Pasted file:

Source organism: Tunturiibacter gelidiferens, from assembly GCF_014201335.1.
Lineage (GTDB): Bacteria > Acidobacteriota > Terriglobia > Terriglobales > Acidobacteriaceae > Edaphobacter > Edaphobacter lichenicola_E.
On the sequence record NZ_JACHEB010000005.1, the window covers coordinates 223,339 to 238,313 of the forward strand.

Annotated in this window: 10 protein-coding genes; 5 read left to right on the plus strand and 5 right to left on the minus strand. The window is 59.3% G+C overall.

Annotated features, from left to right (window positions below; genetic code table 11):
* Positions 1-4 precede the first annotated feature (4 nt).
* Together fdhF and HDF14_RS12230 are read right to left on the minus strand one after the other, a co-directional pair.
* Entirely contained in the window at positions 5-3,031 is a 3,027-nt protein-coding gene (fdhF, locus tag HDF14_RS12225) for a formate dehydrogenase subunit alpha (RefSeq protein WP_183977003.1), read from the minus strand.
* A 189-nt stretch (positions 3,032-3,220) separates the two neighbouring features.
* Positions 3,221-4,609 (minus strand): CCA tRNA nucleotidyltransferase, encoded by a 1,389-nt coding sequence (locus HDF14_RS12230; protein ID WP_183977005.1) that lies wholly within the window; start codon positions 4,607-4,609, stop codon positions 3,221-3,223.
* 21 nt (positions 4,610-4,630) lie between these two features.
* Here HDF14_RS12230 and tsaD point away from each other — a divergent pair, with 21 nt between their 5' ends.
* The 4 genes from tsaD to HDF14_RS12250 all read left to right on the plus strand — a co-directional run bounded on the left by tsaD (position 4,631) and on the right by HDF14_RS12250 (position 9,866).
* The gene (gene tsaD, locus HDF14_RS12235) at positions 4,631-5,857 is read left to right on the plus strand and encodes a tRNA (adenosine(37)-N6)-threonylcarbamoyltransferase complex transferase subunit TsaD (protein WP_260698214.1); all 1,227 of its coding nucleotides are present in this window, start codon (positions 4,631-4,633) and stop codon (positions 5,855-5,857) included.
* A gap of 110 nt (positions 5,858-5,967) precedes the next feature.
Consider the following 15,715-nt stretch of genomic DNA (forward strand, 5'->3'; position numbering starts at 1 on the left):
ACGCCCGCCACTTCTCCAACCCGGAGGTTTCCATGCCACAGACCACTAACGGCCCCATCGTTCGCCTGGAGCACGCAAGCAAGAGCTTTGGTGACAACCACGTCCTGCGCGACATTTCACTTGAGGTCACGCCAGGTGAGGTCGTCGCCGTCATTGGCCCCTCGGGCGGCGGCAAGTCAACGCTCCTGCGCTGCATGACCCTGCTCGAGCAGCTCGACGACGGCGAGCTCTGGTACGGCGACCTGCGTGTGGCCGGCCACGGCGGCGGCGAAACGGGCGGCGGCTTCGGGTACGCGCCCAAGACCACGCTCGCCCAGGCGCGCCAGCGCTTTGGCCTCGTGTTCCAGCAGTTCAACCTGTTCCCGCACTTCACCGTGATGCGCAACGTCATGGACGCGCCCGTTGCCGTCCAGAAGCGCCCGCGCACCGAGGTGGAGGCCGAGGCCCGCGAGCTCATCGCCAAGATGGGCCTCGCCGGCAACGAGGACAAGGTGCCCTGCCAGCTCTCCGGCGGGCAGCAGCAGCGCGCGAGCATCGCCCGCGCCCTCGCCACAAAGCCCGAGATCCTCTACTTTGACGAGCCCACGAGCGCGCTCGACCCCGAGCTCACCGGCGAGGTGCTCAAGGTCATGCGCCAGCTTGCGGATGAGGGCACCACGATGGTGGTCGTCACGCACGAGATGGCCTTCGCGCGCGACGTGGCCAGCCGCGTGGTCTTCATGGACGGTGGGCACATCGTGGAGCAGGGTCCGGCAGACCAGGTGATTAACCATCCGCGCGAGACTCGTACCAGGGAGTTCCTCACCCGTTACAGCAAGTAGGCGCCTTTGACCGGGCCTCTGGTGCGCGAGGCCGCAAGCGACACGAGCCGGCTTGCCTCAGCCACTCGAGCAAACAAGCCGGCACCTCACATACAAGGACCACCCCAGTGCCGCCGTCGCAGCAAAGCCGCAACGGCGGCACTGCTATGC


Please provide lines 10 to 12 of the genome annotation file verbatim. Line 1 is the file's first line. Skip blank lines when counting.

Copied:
* Positions 3,221-4,609 (minus strand): CCA tRNA nucleotidyltransferase, encoded by a 1,389-nt coding sequence (locus HDF14_RS12230; protein ID WP_183977005.1) that lies wholly within the window; start codon positions 4,607-4,609, stop codon positions 3,221-3,223.
* 21 nt (positions 4,610-4,630) lie between these two features.
* Here HDF14_RS12230 and tsaD point away from each other — a divergent pair, with 21 nt between their 5' ends.